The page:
The only swimming pool is closed while the capital has more than 20 archery ranges 

Thinley Namgay   

Lack of or limited sports facilities, especially international-standard infrastructure, is one of the biggest hurdles in the development of sports in the country.

Sports infrastructure with the 15 federations, four associations, and 15 dzongkhag sports associations (DSA) under the Bhutan Olympic Committee (BOC) are either not enough or of an insufficient standard, according to officials. Most of the facilities are in the capital, Thimphu.

The BOC functions primarily on financial support from the government, and most federations, associations, and DSA depend on the BOC for budget and international assistance. However, many say that the funds are insufficient for infrastructure development, as the federations and associations pay staff salaries and coordinate activities based on the allotted funds for the particular financial year.

Swimmer Sangay Tenzin trained in Thailand when preparing for the 2020 Tokyo Olympics, as there was no international standard swimming pool in the country.  He trained with the support of FINA, the World Swimming Federation. Sangay Tenzin, who is in Thailand, said the lack of facilities impact athletes and the facilities we have today are not of international standards.

“Bhutan is not known for its sporting prowess, but if we change our ideas and respond quickly to the situation, I believe we will achieve excellent results sooner or later,” he said.

The small swimming pool that catered to many Bhutanese interested in swimming at the Swimming Pool Complex in Thimphu has remained closed since 2016.  BOC official Kinley Tshering said it is unsure if the BOC will maintain it, or if the swimming pool building would be handed to other federations. A new swimming pool is under construction at Babena, Thimphu.

Officials from the federations and associations said the facilities should be the key priority in sports development.  Bhutan Cricket Chief Executive Officer Damber S Gurung said infrastructure development depends on financial availability. “Without facilities, the coach can’t develop players, and players can’t showcase their skills.”

Damber S Gurung said the Gelephu international cricket ground is nearing completion and Bhutan Cricket is also working to develop a cricket ground in Thimphu.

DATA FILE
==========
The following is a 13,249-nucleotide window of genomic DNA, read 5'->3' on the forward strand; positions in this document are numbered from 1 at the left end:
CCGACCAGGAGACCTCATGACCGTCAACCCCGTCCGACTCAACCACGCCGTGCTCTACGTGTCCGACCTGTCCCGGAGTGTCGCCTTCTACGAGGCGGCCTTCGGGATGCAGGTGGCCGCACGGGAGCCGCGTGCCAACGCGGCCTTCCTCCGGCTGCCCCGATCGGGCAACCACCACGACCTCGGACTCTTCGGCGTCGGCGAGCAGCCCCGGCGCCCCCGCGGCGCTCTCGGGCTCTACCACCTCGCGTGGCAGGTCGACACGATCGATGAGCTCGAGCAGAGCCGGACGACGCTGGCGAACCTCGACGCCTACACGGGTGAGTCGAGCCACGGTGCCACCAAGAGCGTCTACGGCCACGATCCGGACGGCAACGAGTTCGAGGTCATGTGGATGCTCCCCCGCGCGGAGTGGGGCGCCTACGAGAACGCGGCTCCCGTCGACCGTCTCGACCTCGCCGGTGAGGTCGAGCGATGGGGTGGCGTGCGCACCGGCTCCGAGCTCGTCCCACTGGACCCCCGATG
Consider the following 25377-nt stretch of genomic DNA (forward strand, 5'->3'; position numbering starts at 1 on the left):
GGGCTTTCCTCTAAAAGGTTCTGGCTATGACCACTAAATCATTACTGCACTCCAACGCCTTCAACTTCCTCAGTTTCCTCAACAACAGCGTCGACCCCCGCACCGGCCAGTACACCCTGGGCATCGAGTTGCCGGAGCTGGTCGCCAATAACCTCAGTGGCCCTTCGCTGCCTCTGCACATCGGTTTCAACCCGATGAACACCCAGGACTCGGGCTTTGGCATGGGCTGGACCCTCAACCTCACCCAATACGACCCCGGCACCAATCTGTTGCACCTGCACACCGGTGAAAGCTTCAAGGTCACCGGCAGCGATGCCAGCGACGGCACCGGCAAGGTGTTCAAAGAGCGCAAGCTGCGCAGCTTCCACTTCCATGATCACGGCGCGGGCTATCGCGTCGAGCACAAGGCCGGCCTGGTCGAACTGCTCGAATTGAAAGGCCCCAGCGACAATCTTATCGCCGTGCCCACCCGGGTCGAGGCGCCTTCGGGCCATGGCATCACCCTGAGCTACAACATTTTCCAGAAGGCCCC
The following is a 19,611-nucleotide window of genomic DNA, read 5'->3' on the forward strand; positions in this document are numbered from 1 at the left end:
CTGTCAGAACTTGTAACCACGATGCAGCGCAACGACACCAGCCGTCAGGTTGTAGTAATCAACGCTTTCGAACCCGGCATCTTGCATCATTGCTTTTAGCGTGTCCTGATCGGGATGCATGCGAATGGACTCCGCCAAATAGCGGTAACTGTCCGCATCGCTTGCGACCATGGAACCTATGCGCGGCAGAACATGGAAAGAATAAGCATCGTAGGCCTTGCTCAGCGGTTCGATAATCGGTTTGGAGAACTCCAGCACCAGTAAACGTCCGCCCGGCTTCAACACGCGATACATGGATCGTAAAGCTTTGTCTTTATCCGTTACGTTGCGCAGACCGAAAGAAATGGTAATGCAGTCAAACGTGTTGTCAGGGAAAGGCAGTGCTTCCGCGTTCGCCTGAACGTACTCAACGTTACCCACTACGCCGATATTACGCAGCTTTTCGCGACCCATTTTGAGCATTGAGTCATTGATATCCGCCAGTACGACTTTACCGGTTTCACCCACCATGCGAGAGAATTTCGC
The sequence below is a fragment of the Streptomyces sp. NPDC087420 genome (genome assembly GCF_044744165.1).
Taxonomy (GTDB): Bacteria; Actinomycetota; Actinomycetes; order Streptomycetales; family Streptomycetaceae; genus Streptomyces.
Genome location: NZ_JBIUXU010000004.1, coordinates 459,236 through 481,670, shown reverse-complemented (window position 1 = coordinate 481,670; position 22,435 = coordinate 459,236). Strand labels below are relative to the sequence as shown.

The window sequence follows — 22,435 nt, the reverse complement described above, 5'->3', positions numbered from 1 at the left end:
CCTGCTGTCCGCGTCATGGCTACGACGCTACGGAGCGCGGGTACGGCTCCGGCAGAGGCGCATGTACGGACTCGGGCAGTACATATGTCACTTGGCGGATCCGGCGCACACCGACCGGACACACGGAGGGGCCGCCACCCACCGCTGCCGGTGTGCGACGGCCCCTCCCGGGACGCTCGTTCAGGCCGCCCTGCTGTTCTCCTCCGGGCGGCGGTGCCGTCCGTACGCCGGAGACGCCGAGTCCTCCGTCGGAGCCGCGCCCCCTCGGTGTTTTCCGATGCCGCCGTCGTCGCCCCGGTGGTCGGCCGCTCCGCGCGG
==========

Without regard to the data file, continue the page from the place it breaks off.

Cricketers started using the Gelephu ground last year, although there is still some work to be completed.

“Once we have two international-standard grounds, we can host international tournaments. We are also looking at cricket tourism to generate revenue. Apart from infrastructure development, our priority is to become financially sustainable in the future,” Damber S Gurung said.

The most popular sport, football, has 13 registered clubs under the Bhutan Football Federation (BFF).

Most of these clubs are in Thimphu.  During competitions, these clubs practice at Changlimithang and Changjiji grounds. Club officials said, owing to other activities at the two grounds, they do not get enough practice time.

BFF’s media and marketing head Phuntsho Wangdi said there are five football grounds under the BFF in Thimphu, Gelephu, Tsirang, and Samtse. “A new field is coming up in Babena, Thimphu, which will be used for the clubs. We will also build a ground in Dagana.”

The capital has 15 mini football pitches, four artificial football turfs, and four basketball courts owned by private individuals. However, many say the rates are beyond the affordability of many.

The capital city, meanwhile, has around 20 archery ranges, although many don’t meet the safety requirements. The taekwondo and basketball hall at the swimming pool complex requires maintenance.

Bhutan Tennis Federation General Secretary Tshering Namgay said: “I would suggest that the government prioritise building multi-sports facilities in bigger dzongkhags.”

“For instance, it serves the definition of multi-sport facilities if we have a football ground, athletic track, tennis, basketball, and volleyball courts along with a multi-sports hall in the vicinity. It can promote all the sports together,” Tshering Namgay said.